An excellent article from Charlotte Magazine about skydiver and champion, Cheryl Stearns‘ career and bicycle accident that temporarily got her grounded before the 20k-th jump. Streans currently holds the women’s world record for the most jumps in a single day: 352. That’s one jump every four minutes, on average. Damn!
Sadly, I am fuly aware of this. Ten years after I gave up paragliding because I thought it was too dangerous, I had my first serious bicycle accident from which I still haven’t fully recovered. My neck still squeaks in the morning. As we said back then, accidents always happen on the ground. Not in the sky. It’s always the ground that you’re hitting. Most aviation accidents involve proximity to the ground or water bodies.
Streans, do get well, and see you soon in the sky again.
Securiștii profită de atentatele din Franța ca să introducă pe ordinea de zi, în regim de urgență, un pachet de măsuri legislative care încalcă drepturile omului. Este vorba despre legea stocării datelor de trafic ale utilizatorior de telefonie și internet, precum și de legea privind identificarea utilizatorilor de cartele telefonice prepay. Aceste două legi au fost declarate neconstituționale de Curtea Constituțională a României în cursul anului trecut. În Franța există deja astfel de legi, ceea ce nu i-a împiedicat pe atentatori să ucidă mai multe persoane.
An excellent article by Peter Pomerantsev about present day Russian TV propaganda. We have featured another one by him back in 2013. It looks like he also finished his book in the meantime. I should probably read it.
Just yesterday I have been reading an article about Kremlin extending its news tentacles around the world. As if RT wasn’t enough already. Below is such an example of pro-Kremlin media news reporting:
One of our readers has recently sent me an article from RT, claiming a radioactive leak occured at the Ukrainian Zaporizhzhya nuclear power plant and blaming it on the operator’s attempts to fuel one of the plant’s reactors with nuclear fuel supplied by Westinghouse Electric. I won’t even bother to link to such fiction. After a bit of research I found out that reactors of similar design located in Czech Republic had already used Westinghouse fuel without any incidents, but later switched to Russian made nuclear fuel provided by TVEL because it was more cost efficient. Additionally, two reactors at the the South Ukraine NPP have been running on nuclear fuel assemblies from mixed suppliers.
M-am trezit după cinci ani că scriu cu caractere turcești și catalane. Știu că am stat oarecum sub turci aproape 400 de ani (mă rog, nu neapărat noi, ardelenii, ci românii din Dobrogea și Țara Românească), dar totuși avem propriile ș-uri și ț-uri, motiv pentru care am remediat problema cu acest script, yay.
Victoraș pisoiaș nu cred că a urmărit vreodată la desenul animat Wacky Races, în care personajul Dick Dastardly pierdea întotdeauna cursa din cauză că era prea procupat să ciolească. Dacă n-ar fi făcut fazele total lipsite de fair-play de la alegerile astea, aveau șanse să câștige. Așa, probabil că nu.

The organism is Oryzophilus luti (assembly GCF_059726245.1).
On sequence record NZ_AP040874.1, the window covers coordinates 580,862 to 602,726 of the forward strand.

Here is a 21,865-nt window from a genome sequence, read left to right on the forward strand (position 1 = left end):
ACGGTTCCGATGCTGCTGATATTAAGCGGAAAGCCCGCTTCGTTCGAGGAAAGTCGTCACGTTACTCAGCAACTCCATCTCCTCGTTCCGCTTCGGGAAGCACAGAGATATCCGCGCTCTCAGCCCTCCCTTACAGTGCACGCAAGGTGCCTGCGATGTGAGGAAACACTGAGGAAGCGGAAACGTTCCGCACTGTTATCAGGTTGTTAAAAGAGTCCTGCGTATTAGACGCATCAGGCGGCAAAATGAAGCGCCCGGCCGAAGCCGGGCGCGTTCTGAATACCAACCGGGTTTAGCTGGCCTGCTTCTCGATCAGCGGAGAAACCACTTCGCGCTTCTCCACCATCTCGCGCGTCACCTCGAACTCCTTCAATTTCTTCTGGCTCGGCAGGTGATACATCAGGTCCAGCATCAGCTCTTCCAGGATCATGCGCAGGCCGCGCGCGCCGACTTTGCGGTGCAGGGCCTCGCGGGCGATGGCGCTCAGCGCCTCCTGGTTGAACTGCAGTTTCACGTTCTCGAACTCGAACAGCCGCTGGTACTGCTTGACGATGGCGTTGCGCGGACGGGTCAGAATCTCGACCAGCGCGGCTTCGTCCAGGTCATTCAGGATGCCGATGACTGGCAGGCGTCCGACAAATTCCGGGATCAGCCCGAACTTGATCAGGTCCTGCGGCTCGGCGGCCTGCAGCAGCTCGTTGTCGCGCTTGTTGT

Democrația nu se dă, nu se bagă la alimentară, ci se câștigă în stradă cu scandal.
Curtea Constituțională a României a declarat neconstituționale două legi care îngrădesc drepturile fundamentale referitoare la viață intimă, familială și privată și la secretul corespondenței, precum și a libertății de exprimare. Securiștii sunt supărați că nu mai pot nu mai pot monitoriza legal persoane private care nu au încălcat legea.
I was more than pelasantly surprised today while benchmarking Moo against Mo, Class::Tiny and Mojo::Base. It turns out the latest version of Moo doesn’t have much of a speed penality when compared to Mo or Mojo::Base. Needless to say it’s two times faster than Class::Tiny. All of this without Class::XSAccessor installed. With it installed it’s on par with Mo, sometimes even faster. If I’d start a new project today I’d probably use either Moo or Mojo::Base.
Moo only has features that make sense, such as inheritance, roles plus some safeguards that make sloppy programming a headacke. Some of them are rather annoying, for example fatal warnings, which can be defused by using Moo::Lax. If you want type checking with Moo, there are some documented extensions for that, or you can use Type::Tiny. Moo also provides an easy migration path to Moose and in order to use it you only need to install just about eight non-core dependencies, as opposed to half the CPAN.
Mojo::Base is really minimal, has zero core dependencies and is part of the excellent Mojolicious framework. If you’re already using that you probably don’t need another object builder. The syntax is also Moose-like.
I like JSON a lot when it comes to seralizing data and REST web services. Perl has very good support for JSON and several libraries to pick from. While selecting the best components for my projects, I have been testing and timing a few Perl modules that produce JSON. These are JSON::PP, which has been in the Perl core since 5.13.9, Mojo::JSON, part of the excellent Mojolicious web framework, JSON::Tiny, a stand-alone adaptation of the latter, JSON::XS, written in C for blazing speed and Cpanel::JSON::XS, a fork of the latter. I also tested JSON:DWIW, an older module also written in C. Let’s see how they perform.
If you don’t want to bother, JSON::MaybeXS is a wrapper module that automatically selects the best out of three of them and can also operate like the core JSON, so you only have to change your use statement and leave the rest of your code untouched. JSON::PP, JSON:DWIW and the XS modules are packed with features, while Mojo::JSON and JSON::Tiny are minimalistic libraries and only produce inline compacted JSON suitable for machine consumption.